Yesterday, the Supreme Court announced its decision in Snyder v. Phelps. The case involved the Westboro Baptist Church (WBC), a small but extremely vocal congregation which believes that the deaths of American soldiers are God’s punishment for homosexuality. (WBC also has a problem with… well, just about everyone who’s not a member of WBC.) It communicates these messages by, among other things, protesting military funerals. In an 8-1 vote, the Justices held that, despite the undoubtedly offensive nature of these protests, WBC’s behavior is protected by the First Amendment. Interest groups and media outlets on the political left and right generally agree that this was an important victory for freedom of speech. As the Chief Justice’s majority opinion says, “As a Nation we have chosen . . . to protect even hurtful speech on public issues to ensure that we do not stifle public debate.”
How ironic and sad that the New York City Council would choose that same day to enact limitations on pro-life speech.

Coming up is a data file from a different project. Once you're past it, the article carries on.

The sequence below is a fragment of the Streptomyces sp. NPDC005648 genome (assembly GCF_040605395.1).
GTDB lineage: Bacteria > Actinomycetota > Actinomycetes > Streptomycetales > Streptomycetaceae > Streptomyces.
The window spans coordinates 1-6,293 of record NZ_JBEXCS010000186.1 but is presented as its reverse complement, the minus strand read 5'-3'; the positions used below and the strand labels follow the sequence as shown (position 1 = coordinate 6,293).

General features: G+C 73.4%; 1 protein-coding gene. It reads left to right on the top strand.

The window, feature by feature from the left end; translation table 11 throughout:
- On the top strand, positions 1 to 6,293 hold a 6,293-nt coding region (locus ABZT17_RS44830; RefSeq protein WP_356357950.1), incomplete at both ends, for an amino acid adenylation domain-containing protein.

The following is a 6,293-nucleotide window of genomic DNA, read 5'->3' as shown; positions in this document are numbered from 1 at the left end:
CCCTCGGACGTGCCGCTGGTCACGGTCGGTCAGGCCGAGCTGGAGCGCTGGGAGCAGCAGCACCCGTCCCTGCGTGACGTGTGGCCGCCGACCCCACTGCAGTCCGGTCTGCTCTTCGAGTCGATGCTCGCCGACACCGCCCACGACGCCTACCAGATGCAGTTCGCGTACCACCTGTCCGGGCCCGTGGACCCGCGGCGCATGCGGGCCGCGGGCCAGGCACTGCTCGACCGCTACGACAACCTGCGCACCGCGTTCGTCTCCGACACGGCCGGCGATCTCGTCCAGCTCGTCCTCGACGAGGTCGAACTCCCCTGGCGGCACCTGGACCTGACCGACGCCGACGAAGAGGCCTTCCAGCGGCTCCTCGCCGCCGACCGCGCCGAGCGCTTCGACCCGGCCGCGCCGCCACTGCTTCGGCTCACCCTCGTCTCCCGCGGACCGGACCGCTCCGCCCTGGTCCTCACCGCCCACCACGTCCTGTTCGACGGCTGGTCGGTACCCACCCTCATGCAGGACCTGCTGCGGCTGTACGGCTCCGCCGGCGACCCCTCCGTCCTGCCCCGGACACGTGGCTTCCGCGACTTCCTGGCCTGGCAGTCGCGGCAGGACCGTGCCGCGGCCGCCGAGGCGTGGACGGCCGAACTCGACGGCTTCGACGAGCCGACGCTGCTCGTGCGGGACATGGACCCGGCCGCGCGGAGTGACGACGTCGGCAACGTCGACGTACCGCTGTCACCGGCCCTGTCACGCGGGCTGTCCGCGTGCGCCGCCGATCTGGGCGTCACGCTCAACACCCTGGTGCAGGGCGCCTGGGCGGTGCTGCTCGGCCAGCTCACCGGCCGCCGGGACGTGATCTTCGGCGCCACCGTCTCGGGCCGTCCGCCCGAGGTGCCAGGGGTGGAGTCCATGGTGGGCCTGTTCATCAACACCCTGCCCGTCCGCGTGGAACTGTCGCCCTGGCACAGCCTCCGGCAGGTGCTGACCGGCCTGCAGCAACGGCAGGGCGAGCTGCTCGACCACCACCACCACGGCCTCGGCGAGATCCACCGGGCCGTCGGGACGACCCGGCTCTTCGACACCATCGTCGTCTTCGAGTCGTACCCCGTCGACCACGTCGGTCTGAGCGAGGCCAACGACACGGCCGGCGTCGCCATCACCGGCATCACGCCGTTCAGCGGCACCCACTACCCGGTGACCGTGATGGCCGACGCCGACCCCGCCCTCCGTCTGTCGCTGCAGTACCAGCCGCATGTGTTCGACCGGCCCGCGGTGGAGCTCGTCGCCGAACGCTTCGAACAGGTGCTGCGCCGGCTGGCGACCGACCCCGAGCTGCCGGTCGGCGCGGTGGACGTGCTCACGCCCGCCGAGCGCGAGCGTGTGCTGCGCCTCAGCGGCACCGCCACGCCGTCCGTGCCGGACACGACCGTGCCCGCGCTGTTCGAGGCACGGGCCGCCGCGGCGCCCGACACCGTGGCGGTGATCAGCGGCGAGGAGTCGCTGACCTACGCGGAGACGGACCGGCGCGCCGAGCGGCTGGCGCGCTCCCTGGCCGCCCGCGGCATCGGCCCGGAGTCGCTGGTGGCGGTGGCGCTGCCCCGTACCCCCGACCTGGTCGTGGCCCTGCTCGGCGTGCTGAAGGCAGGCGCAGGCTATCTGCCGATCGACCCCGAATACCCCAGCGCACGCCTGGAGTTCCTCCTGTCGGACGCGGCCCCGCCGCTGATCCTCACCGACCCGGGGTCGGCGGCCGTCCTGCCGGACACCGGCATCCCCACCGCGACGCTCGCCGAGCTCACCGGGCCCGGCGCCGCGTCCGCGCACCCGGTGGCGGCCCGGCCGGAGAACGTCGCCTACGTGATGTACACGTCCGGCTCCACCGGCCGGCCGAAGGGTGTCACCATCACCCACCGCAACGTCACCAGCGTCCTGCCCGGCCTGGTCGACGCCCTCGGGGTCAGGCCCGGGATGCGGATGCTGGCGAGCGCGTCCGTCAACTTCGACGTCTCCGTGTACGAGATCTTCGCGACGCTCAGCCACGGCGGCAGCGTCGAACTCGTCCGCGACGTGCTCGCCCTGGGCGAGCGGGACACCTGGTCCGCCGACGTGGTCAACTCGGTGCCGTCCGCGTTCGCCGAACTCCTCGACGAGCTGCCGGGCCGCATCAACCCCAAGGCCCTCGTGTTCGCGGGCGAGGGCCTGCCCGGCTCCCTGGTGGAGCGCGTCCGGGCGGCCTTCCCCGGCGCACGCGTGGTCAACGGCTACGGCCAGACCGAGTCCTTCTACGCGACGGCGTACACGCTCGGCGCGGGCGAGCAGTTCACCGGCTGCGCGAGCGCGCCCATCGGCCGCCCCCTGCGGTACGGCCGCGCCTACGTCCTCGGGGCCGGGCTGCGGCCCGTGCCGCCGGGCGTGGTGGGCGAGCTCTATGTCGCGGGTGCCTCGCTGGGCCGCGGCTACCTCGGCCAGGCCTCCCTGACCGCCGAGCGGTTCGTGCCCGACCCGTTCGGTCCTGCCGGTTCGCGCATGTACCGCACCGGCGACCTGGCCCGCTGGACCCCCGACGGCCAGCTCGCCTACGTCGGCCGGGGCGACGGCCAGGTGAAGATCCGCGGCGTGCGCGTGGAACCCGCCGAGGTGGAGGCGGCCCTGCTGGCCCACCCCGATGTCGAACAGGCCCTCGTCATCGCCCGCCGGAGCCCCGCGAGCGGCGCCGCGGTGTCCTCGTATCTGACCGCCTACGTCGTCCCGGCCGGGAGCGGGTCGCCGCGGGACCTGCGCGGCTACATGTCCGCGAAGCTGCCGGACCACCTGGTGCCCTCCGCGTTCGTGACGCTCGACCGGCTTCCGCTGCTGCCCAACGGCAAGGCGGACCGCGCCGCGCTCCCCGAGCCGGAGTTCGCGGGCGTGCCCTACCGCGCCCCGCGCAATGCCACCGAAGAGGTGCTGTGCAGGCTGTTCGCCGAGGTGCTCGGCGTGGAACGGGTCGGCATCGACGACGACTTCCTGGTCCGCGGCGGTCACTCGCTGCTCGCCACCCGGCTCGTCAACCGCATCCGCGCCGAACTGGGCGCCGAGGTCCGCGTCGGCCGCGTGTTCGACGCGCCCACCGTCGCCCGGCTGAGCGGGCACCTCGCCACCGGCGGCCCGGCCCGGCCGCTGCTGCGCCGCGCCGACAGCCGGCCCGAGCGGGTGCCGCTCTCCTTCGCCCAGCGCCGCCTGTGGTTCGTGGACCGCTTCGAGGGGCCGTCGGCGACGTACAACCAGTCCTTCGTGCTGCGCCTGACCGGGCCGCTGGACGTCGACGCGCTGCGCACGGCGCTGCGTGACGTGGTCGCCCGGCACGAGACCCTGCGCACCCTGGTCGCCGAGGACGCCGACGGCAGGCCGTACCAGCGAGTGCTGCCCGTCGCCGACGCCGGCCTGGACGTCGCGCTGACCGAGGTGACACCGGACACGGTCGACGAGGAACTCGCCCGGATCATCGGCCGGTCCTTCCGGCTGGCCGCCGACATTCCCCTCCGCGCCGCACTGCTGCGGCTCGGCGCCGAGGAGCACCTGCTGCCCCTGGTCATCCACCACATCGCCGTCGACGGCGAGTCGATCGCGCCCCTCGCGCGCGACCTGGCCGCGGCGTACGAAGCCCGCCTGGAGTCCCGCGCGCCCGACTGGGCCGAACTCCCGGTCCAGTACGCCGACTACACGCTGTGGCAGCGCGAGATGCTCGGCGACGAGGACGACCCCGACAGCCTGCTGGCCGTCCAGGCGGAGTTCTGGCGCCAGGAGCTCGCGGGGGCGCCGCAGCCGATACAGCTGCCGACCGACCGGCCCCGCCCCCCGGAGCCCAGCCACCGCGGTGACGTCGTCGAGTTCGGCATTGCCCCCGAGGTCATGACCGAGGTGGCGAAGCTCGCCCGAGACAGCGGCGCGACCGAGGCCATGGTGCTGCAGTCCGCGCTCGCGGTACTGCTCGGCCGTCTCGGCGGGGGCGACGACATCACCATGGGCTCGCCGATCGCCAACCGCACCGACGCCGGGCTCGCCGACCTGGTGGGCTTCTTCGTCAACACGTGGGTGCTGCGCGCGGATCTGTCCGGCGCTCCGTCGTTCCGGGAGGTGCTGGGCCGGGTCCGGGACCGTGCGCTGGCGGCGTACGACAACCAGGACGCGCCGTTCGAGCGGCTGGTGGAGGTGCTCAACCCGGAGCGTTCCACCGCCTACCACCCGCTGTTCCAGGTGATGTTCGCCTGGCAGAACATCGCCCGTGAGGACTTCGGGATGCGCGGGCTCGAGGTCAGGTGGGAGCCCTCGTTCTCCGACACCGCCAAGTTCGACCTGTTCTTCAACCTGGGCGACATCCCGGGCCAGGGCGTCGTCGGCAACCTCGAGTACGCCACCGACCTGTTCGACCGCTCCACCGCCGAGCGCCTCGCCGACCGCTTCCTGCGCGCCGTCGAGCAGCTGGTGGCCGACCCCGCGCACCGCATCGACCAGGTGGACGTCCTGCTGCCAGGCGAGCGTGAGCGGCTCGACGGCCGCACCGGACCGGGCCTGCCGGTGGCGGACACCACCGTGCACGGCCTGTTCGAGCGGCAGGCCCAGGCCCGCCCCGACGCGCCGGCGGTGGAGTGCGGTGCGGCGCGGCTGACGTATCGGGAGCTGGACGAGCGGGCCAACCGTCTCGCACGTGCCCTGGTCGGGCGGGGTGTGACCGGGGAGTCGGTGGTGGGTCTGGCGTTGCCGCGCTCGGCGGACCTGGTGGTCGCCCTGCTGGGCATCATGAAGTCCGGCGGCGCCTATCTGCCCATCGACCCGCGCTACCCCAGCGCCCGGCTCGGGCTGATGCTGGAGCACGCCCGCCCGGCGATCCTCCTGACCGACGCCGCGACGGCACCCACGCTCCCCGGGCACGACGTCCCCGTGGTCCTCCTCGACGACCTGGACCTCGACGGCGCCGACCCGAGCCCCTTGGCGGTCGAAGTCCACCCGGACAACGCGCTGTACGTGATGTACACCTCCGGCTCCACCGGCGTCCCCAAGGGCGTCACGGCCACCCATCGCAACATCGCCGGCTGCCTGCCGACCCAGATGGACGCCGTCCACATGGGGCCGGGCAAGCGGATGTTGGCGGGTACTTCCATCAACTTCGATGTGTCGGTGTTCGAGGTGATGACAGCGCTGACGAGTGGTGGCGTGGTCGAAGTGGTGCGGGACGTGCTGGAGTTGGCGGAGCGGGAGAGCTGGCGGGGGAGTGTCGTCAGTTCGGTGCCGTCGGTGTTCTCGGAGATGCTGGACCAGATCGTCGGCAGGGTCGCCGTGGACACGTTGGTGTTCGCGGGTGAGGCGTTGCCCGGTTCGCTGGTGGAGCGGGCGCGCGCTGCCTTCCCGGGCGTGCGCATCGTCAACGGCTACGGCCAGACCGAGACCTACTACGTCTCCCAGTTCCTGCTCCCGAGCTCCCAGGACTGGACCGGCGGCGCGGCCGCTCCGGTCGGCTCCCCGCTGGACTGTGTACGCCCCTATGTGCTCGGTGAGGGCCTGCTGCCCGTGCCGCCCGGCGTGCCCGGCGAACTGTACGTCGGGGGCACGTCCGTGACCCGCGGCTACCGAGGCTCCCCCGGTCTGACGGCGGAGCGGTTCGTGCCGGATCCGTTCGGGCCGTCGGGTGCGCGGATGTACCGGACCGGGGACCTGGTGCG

The new ordinance requires pro-life centers to “warn” their clients that they opppose abortion. Supposedly, this is in the mothers’ interests. But no parallel requirement exists to inform women at “pro-choice” clinics that the counseling there is skewed toward abortion. In fact, 97.6% of pregnant women served by Planned Parenthood wind up getting abortions– and that’s according to Planned Parenthood’s own data.
The aim of New York City’s new ordinance is simple: get rid of the abortion businesses’ main competition by discriminating on the basis of viewpoint. Never mind that NYC already has a ridiculously high abortion rate. Never mind that similar legislation has already been found unconstitutional in Maryland. In the minds of extreme abortion advocates, providing women in crisis pregnancies with alternatives to abortion is such a bad thing that it should actually receive less protection than WBC’s despicable anti-gay protests at military funerals!
A lawsuit to vindicate pro-life advocates’ First Amendment rights is no doubt forthcoming. Stay tuned.